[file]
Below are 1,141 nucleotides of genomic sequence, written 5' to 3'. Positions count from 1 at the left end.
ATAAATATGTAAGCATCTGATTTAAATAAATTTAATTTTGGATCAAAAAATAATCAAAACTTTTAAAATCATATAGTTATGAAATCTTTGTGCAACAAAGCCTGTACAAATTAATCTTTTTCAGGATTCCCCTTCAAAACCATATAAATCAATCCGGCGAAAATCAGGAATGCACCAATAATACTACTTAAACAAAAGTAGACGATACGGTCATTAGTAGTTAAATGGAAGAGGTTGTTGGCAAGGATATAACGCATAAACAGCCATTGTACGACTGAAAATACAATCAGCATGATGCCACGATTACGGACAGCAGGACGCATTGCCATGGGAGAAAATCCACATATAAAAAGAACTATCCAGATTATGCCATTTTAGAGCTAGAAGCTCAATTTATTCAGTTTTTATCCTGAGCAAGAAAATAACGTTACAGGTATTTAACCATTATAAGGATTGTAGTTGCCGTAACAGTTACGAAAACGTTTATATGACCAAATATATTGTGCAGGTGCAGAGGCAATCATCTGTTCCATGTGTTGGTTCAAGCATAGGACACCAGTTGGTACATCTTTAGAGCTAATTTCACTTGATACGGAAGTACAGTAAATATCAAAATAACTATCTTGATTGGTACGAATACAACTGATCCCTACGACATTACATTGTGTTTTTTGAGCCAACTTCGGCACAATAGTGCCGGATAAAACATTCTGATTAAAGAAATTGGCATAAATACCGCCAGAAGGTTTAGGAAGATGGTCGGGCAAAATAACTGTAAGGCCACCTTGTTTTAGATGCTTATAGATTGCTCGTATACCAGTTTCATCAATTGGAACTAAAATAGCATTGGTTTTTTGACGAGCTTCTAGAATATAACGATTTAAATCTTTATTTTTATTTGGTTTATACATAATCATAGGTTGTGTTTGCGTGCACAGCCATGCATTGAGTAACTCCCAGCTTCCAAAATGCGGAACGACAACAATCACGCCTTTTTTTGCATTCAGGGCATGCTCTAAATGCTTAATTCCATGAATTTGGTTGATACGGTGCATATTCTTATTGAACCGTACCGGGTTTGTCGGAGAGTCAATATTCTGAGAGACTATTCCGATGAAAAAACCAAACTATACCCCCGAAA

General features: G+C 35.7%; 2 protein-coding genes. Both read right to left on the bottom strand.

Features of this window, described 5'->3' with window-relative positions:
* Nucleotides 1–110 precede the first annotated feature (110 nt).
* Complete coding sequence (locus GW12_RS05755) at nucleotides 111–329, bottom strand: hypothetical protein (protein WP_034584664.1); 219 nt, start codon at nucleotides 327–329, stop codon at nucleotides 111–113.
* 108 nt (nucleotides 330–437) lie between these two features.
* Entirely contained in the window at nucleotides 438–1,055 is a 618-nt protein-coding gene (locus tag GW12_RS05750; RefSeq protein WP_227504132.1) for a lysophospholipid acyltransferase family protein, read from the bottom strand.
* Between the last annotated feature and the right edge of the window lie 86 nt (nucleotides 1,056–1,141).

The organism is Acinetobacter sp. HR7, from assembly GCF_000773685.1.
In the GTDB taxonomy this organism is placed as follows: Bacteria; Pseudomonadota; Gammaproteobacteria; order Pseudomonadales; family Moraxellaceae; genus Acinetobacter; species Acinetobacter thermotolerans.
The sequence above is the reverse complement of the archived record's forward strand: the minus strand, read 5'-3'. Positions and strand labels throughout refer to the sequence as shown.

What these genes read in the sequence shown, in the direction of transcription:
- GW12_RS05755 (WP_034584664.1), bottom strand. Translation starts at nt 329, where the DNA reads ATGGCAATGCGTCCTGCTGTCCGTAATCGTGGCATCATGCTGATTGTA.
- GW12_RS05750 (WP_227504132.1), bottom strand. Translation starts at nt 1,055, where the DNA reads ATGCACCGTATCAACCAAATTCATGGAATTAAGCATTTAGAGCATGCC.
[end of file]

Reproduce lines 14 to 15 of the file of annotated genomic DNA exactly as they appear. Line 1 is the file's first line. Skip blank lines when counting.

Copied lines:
- GW12_RS05755 (WP_034584664.1), bottom strand. Translation starts at nt 329, where the DNA reads ATGGCAATGCGTCCTGCTGTCCGTAATCGTGGCATCATGCTGATTGTA.
- GW12_RS05750 (WP_227504132.1), bottom strand. Translation starts at nt 1,055, where the DNA reads ATGCACCGTATCAACCAAATTCATGGAATTAAGCATTTAGAGCATGCC.